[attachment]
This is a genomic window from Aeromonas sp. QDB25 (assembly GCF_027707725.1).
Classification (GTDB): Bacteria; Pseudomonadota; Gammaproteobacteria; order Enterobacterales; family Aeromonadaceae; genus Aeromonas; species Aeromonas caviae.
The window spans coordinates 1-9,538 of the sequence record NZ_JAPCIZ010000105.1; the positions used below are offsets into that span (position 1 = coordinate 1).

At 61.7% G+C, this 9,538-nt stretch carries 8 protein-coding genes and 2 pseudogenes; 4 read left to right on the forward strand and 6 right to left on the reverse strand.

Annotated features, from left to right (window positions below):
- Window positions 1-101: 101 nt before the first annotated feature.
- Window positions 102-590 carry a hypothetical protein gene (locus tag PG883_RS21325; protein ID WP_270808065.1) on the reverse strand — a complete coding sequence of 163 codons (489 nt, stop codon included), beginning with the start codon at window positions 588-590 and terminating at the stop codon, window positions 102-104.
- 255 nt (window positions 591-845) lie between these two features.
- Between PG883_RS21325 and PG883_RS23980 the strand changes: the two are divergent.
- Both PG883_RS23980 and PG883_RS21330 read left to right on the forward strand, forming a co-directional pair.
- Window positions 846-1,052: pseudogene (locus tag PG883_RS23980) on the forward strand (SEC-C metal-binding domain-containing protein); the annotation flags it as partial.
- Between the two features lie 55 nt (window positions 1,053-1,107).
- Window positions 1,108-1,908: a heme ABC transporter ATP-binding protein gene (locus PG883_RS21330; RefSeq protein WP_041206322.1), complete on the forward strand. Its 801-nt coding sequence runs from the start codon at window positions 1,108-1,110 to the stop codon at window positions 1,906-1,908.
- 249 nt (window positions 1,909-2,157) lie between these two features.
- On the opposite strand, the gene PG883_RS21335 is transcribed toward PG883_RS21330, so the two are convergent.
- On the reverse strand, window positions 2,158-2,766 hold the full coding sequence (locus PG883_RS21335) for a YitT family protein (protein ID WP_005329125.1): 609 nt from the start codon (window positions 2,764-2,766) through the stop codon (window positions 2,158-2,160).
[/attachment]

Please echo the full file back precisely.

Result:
This is a genomic window from Aeromonas sp. QDB25 (assembly GCF_027707725.1).
Classification (GTDB): Bacteria; Pseudomonadota; Gammaproteobacteria; order Enterobacterales; family Aeromonadaceae; genus Aeromonas; species Aeromonas caviae.
The window spans coordinates 1-9,538 of the sequence record NZ_JAPCIZ010000105.1; the positions used below are offsets into that span (position 1 = coordinate 1).

At 61.7% G+C, this 9,538-nt stretch carries 8 protein-coding genes and 2 pseudogenes; 4 read left to right on the forward strand and 6 right to left on the reverse strand.

Annotated features, from left to right (window positions below):
- Window positions 1-101: 101 nt before the first annotated feature.
- Window positions 102-590 carry a hypothetical protein gene (locus tag PG883_RS21325; protein ID WP_270808065.1) on the reverse strand — a complete coding sequence of 163 codons (489 nt, stop codon included), beginning with the start codon at window positions 588-590 and terminating at the stop codon, window positions 102-104.
- 255 nt (window positions 591-845) lie between these two features.
- Between PG883_RS21325 and PG883_RS23980 the strand changes: the two are divergent.
- Both PG883_RS23980 and PG883_RS21330 read left to right on the forward strand, forming a co-directional pair.
- Window positions 846-1,052: pseudogene (locus tag PG883_RS23980) on the forward strand (SEC-C metal-binding domain-containing protein); the annotation flags it as partial.
- Between the two features lie 55 nt (window positions 1,053-1,107).
- Window positions 1,108-1,908: a heme ABC transporter ATP-binding protein gene (locus PG883_RS21330; RefSeq protein WP_041206322.1), complete on the forward strand. Its 801-nt coding sequence runs from the start codon at window positions 1,108-1,110 to the stop codon at window positions 1,906-1,908.
- 249 nt (window positions 1,909-2,157) lie between these two features.
- On the opposite strand, the gene PG883_RS21335 is transcribed toward PG883_RS21330, so the two are convergent.
- On the reverse strand, window positions 2,158-2,766 hold the full coding sequence (locus PG883_RS21335) for a YitT family protein (protein ID WP_005329125.1): 609 nt from the start codon (window positions 2,764-2,766) through the stop codon (window positions 2,158-2,160).